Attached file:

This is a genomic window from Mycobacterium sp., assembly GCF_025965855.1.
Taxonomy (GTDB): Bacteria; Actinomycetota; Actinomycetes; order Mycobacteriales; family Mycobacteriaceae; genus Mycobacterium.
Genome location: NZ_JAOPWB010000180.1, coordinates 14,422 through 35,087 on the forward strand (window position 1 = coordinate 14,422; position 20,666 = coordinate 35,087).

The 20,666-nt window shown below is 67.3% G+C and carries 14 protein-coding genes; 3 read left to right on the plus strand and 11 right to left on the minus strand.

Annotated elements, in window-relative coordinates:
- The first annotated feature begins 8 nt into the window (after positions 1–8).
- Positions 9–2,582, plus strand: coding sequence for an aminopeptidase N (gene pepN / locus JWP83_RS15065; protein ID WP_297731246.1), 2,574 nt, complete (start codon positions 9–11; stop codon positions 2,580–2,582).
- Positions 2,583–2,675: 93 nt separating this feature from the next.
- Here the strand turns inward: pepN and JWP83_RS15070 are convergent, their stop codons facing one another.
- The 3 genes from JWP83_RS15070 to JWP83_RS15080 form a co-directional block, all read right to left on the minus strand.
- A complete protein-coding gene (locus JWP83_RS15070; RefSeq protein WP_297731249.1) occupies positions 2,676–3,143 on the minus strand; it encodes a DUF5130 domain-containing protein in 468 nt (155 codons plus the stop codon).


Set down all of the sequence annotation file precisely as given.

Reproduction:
This is a genomic window from Mycobacterium sp., assembly GCF_025965855.1.
Taxonomy (GTDB): Bacteria; Actinomycetota; Actinomycetes; order Mycobacteriales; family Mycobacteriaceae; genus Mycobacterium.
Genome location: NZ_JAOPWB010000180.1, coordinates 14,422 through 35,087 on the forward strand (window position 1 = coordinate 14,422; position 20,666 = coordinate 35,087).

The 20,666-nt window shown below is 67.3% G+C and carries 14 protein-coding genes; 3 read left to right on the plus strand and 11 right to left on the minus strand.

Annotated elements, in window-relative coordinates:
- The first annotated feature begins 8 nt into the window (after positions 1–8).
- Positions 9–2,582, plus strand: coding sequence for an aminopeptidase N (gene pepN / locus JWP83_RS15065; protein ID WP_297731246.1), 2,574 nt, complete (start codon positions 9–11; stop codon positions 2,580–2,582).
- Positions 2,583–2,675: 93 nt separating this feature from the next.
- Here the strand turns inward: pepN and JWP83_RS15070 are convergent, their stop codons facing one another.
- The 3 genes from JWP83_RS15070 to JWP83_RS15080 form a co-directional block, all read right to left on the minus strand.
- A complete protein-coding gene (locus JWP83_RS15070; RefSeq protein WP_297731249.1) occupies positions 2,676–3,143 on the minus strand; it encodes a DUF5130 domain-containing protein in 468 nt (155 codons plus the stop codon).